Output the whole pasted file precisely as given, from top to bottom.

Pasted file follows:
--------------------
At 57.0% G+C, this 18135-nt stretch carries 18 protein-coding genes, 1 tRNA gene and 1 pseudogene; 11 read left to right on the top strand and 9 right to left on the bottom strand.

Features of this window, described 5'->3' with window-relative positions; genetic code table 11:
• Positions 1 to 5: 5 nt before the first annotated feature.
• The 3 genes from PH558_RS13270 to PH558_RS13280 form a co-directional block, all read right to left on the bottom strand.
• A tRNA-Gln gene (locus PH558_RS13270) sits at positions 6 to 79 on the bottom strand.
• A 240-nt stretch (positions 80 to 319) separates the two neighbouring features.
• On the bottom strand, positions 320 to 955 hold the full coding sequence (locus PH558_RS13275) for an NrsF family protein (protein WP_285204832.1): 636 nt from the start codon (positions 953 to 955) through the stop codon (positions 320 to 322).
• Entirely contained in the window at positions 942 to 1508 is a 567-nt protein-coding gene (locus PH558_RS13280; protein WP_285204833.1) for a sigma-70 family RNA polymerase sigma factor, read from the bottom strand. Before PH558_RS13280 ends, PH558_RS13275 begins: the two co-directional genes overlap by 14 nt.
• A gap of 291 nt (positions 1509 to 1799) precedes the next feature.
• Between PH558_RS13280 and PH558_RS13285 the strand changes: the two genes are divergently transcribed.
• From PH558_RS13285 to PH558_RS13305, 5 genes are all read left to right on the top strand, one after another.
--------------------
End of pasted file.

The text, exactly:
At 57.0% G+C, this 18135-nt stretch carries 18 protein-coding genes, 1 tRNA gene and 1 pseudogene; 11 read left to right on the top strand and 9 right to left on the bottom strand.

Features of this window, described 5'->3' with window-relative positions; genetic code table 11:
• Positions 1 to 5: 5 nt before the first annotated feature.
• The 3 genes from PH558_RS13270 to PH558_RS13280 form a co-directional block, all read right to left on the bottom strand.
• A tRNA-Gln gene (locus PH558_RS13270) sits at positions 6 to 79 on the bottom strand.
• A 240-nt stretch (positions 80 to 319) separates the two neighbouring features.
• On the bottom strand, positions 320 to 955 hold the full coding sequence (locus PH558_RS13275) for an NrsF family protein (protein WP_285204832.1): 636 nt from the start codon (positions 953 to 955) through the stop codon (positions 320 to 322).
• Entirely contained in the window at positions 942 to 1508 is a 567-nt protein-coding gene (locus PH558_RS13280; protein WP_285204833.1) for a sigma-70 family RNA polymerase sigma factor, read from the bottom strand. Before PH558_RS13280 ends, PH558_RS13275 begins: the two co-directional genes overlap by 14 nt.
• A gap of 291 nt (positions 1509 to 1799) precedes the next feature.
• Between PH558_RS13280 and PH558_RS13285 the strand changes: the two genes are divergently transcribed.
• From PH558_RS13285 to PH558_RS13305, 5 genes are all read left to right on the top strand, one after another.